Which Oil Company scored best in producing sustainable biofuel 2013?
They also have to submit an annual report detailing the biofuels they sell on the Dutch market. The Dutch Emissions Authority published a selection of the results.
Ranking of fuel suppliers based on total GHG emissions of the seven biofuels mostly used in 2013
- Number 1 Salland
This year the biofuels brought on the market by Salland have the lowest average GHG emission factor
- Number 2 Esso
- Number 3 Kuwait
Top 7 feedstocks
The emission factor of Salland (and Kuwait) is, however, uncertain due to the reporting methodology of the NEa: only the top 7 feedstocks for biofuels are reported, the rest is included in an ’other feedstock’ category.
The position of Salland in this graph is solely based on the feedstock that was specified (about 65% of their sales), the black line indicates the uncertainty in the emission factor for their total biofuels sales .
Esso from last to second
Esso moved from the highest average GHG intensity of the ranking in 2011 to almost the lowest GHG intensity of the ranking today.
Kuwait, with the highest average GHG intensity in 2012, also seems to have significantly improved as result of their shift from rapeseed and sugar beet to less carbon intensive feedstocks, but their data are relatively uncertain.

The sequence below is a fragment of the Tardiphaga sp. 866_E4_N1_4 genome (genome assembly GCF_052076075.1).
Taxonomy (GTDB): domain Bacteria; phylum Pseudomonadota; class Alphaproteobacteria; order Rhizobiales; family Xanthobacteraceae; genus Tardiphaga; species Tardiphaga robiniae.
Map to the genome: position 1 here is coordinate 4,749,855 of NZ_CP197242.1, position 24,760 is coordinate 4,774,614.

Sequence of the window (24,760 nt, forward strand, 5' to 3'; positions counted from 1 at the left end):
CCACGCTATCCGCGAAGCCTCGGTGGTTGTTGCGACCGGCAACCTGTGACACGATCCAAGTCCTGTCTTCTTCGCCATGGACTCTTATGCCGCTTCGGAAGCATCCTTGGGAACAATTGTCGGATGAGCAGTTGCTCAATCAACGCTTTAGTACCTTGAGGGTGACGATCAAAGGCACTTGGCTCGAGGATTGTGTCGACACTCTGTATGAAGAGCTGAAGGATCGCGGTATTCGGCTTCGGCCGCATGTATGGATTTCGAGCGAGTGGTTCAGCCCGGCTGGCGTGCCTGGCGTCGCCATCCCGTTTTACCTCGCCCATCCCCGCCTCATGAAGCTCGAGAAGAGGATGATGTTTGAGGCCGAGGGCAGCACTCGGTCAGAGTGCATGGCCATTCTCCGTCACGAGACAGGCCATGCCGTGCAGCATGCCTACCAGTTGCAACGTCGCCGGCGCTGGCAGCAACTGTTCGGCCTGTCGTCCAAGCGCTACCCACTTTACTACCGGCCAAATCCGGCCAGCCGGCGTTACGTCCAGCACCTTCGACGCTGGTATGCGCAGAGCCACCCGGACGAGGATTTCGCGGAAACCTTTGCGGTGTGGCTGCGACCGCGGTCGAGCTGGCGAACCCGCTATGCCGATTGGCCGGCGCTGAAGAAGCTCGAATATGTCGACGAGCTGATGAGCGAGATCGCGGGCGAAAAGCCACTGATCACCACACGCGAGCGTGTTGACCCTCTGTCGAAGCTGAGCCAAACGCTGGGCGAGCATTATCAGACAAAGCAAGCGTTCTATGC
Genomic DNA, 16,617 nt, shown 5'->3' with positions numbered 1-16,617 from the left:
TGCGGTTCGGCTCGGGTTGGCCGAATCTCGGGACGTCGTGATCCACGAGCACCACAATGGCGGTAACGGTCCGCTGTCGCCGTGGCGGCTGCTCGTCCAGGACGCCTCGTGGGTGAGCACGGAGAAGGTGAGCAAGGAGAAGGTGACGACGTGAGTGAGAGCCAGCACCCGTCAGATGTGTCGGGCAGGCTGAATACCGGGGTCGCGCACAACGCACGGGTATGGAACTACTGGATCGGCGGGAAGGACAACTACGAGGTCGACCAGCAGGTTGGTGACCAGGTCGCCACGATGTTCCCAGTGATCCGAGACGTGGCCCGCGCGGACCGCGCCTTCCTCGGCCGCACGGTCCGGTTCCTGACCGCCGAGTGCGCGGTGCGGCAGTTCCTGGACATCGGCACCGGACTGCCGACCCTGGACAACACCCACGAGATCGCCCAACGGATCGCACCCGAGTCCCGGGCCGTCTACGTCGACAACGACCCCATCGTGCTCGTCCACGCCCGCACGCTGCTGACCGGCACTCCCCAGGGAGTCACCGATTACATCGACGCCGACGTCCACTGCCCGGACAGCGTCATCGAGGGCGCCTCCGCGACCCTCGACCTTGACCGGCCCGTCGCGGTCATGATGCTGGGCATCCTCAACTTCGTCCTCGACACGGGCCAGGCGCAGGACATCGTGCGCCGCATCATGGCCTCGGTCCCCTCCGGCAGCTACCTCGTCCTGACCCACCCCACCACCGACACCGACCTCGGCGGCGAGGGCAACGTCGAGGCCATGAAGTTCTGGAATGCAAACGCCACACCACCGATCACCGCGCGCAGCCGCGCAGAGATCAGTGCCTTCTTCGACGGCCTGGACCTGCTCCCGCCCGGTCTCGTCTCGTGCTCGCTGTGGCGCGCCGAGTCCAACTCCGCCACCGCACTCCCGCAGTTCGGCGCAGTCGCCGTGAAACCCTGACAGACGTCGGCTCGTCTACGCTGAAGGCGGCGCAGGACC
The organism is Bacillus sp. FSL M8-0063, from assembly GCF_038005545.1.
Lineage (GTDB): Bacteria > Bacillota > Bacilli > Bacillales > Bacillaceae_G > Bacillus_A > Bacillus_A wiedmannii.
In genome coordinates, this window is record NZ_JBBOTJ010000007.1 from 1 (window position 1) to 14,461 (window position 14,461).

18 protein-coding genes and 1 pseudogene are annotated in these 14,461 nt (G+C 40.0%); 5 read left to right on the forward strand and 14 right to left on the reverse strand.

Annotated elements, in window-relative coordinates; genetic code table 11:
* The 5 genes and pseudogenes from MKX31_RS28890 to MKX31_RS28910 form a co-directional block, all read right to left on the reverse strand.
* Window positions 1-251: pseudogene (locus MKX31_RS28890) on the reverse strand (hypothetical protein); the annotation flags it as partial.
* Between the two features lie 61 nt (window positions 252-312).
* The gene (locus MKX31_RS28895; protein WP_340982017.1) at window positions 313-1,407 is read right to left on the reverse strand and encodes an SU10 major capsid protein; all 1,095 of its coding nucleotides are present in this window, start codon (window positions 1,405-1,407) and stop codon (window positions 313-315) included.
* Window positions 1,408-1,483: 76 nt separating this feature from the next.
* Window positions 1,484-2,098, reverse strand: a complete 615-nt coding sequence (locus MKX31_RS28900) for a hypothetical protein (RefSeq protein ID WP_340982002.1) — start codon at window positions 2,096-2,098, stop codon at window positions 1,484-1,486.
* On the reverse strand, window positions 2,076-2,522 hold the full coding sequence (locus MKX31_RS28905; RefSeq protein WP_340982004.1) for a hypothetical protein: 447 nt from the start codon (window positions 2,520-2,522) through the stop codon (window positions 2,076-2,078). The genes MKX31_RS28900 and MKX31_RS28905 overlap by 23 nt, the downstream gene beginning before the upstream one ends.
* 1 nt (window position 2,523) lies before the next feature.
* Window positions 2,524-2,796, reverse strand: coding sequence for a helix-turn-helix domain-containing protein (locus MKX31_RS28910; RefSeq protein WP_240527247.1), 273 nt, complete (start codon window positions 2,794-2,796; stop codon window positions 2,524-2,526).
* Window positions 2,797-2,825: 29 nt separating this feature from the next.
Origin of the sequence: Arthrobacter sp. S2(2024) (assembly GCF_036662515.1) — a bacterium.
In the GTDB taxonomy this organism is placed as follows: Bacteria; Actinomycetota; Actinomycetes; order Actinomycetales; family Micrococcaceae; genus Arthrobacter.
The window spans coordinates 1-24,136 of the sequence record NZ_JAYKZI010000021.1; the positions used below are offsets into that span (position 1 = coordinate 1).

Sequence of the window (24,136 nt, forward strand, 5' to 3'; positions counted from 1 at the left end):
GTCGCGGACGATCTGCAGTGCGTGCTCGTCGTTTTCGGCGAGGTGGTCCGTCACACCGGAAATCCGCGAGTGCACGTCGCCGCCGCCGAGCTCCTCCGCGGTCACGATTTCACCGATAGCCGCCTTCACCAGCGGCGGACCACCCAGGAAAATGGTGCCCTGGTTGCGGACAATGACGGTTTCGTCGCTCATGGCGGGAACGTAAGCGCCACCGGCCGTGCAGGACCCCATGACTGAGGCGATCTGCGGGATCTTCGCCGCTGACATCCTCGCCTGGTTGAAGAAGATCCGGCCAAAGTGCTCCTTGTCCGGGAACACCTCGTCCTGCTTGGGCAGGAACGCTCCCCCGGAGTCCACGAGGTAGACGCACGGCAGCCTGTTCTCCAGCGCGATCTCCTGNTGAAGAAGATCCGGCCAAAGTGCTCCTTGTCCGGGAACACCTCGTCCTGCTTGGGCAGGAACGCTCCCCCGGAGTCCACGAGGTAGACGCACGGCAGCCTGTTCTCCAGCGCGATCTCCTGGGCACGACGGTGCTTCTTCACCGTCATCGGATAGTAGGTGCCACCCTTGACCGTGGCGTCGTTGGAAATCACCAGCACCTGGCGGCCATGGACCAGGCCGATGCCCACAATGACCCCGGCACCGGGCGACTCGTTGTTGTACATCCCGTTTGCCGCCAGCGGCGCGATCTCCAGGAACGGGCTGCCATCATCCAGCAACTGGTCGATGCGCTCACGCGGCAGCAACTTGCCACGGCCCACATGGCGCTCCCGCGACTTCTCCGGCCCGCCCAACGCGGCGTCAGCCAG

Compared to last year, the average GHG intensity of the biofuels from Den Hartog and TOTAL remain relatively high.
The use of food crops plays a decisive role in the ranking.
As a fuel it is hardly better than fossil fuels. In addition, the use of food crops for biofuels often leads to deforestation and land grabbing.
This is the reason why Total has been scored low in the rankings: much blending of biofuels from food crops.
GHG emission savings
As there is a large variation in greenhouse gas (GHG) emissions from different biofuels, the actual GHG emission savings, achieved by the biofuels obligation, then depend significantly on the biofuels mix that the fuel suppliers choose to supply to meet the requirements of the obligation.
The ranking is based on data reported at excise duty point level, whereas the additional analysis looks at biofuels production, further upstream in this chain.
Waste and residues
The incentive of double counting in the biofuels obligation in the Netherlands may create a number of risks related to fraud and price impacts on other industries that use these feedstocks, as it drives up prices for both UCO and UCO-based FAME. Nevertheless, UCO prices remain below prices for virgin oil, and concrete cases of fraud have so far not been identified. Because the Netherlands do not have sufficient waste and residues such as UCO to fulfill demand, these feedstocks are also imported.
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